September 2000

Dear SMB member:

The biggest news to report is that this year's annual meeting in Salt Lake City was an unqualified success - as organizer, Mark Lewis deserves a large amount of credit for organizing a meeting that was successful on all fronts. The plenary lectures, which highlighted the program, were all outstanding and notable for their seamless integration of mathematics and biology. The large turnout of mathematical biologists at all levels, from graduate students through senior scientists, led to a wealth of exciting informal interactions. The workshop aimed at younger scientists that discussed career opportunities was another meeting highlight. A key component of the discussion at the board meeting was relationships with other societies with interests in mathematical biology, such as SIAM and various biological societies.

If you missed this year's meeting, next year's meeting may be even more exciting. The chief organizer, Alex Mogilner, is already working hard, and the meeting will be joint with the Japanese Society for Mathematical Biology in Hilo, Hawaii. Details will be found elsewhere in this issue, but do begin to make plans to attend.

I would also like to thank those board members whose term has ended, Philip Maini and Denise Kirschner, and especially thank the outgoing past president, Leon Glass, for his help over the past year. Congratulations are also due to our incoming board members, Rob de Boer, Suzanne Lenhart, and Gerda de Vries, and our president-elect, Mark Lewis.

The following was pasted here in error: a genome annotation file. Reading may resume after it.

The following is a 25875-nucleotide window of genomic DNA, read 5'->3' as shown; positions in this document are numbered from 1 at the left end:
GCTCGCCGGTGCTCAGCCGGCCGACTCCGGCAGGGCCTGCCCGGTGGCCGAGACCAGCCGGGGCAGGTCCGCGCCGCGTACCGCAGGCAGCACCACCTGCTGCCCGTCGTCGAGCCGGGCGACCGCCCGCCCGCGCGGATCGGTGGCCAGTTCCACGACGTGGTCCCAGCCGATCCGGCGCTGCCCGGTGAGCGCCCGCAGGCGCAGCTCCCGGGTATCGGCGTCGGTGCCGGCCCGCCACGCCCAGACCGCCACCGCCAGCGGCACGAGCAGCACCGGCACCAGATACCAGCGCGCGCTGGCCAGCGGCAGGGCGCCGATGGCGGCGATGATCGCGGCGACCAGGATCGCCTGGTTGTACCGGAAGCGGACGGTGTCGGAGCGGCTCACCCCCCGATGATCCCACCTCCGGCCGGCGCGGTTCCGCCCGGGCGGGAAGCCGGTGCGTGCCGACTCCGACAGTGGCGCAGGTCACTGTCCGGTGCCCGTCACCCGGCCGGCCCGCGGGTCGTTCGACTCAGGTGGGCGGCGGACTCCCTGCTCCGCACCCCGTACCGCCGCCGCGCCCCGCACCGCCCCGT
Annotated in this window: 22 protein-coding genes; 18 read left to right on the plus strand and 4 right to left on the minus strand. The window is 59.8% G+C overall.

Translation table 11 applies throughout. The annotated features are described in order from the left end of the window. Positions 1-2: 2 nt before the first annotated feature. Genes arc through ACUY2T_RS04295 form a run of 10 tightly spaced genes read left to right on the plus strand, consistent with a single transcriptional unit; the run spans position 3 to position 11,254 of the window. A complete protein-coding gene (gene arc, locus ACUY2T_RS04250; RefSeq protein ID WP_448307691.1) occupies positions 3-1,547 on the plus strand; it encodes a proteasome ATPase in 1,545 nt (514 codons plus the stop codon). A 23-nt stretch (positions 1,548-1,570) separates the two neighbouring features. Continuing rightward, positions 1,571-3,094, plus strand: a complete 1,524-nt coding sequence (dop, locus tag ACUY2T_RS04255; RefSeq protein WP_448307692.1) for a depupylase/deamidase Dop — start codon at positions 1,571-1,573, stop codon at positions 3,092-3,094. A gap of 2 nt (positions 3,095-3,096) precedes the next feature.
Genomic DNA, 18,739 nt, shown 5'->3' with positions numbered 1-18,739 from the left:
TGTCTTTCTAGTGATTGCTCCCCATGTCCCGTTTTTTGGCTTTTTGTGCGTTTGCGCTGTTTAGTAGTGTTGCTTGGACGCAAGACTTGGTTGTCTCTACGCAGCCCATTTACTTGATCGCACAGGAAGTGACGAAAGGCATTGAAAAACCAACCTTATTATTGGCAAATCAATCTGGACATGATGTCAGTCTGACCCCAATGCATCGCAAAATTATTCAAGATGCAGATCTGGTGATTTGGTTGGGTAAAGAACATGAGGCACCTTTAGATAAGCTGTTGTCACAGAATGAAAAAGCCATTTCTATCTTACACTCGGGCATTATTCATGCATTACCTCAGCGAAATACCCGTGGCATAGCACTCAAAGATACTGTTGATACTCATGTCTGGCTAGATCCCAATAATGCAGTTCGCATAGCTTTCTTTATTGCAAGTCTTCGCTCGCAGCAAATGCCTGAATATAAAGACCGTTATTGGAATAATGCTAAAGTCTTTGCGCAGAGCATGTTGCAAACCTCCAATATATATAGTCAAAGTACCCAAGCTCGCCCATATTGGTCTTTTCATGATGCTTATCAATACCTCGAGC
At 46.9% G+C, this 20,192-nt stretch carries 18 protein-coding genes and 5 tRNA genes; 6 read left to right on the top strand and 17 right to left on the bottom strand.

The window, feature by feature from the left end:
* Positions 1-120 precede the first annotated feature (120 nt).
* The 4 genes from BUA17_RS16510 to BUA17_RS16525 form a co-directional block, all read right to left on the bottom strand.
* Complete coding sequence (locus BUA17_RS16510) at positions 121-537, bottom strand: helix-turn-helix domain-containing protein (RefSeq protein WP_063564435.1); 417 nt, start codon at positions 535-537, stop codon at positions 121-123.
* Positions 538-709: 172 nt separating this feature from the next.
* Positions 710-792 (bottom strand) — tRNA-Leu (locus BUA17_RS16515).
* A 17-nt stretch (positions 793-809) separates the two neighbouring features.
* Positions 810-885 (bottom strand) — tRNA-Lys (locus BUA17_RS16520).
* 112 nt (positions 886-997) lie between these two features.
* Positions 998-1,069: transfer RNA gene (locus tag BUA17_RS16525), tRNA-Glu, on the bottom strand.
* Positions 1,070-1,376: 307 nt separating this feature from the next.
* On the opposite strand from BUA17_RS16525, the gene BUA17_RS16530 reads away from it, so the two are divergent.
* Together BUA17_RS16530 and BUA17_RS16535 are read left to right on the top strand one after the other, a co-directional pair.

On the United States national funding scene there are several developments of extreme importance to our society. The mathematical sciences division within the National Science Foundation is looking for a scientist to serve as a program officer working in mathematical biology. The call for this individual represents both a commitment on the part of NSF towards research in this area and the number and strength of applications in this area. I would urge any qualified member of our society to pursue this exciting opportunity.

Additionally, NSF is actively seeking to support additional research in mathematical and quantitative biology. The recent 'dear colleague' letter (which I am certain will soon be available on the web through the NSF web site), which specifically calls for proposals in Quantitative Environmental and Integrative Biology, is just one of the first steps it appears that NSF will be taking. It is imperative that the members of society support these efforts in the strongest possible way. We should recognize these additional opportunities for support, and also provide feedback to NSF indicating the importance and value of this kind of support. Similarly, there are opportunities to voice our call for support of mathematical biology with other agencies.

Another recent effort, somewhat more specialized, was represented by the NSF sponsored workshop on Quantitative Environmental Biology recently held at the San Diego Supercomputer Center. This is a particularly exciting and challenging time for our society, as the importance of mathematical approaches throughout biology is becoming increasingly recognized at the same time that society is recognizing the importance of the challenging research questions throughout biology.

Yours sincerely,
Alan Hastings
President, Society for Mathematical Biology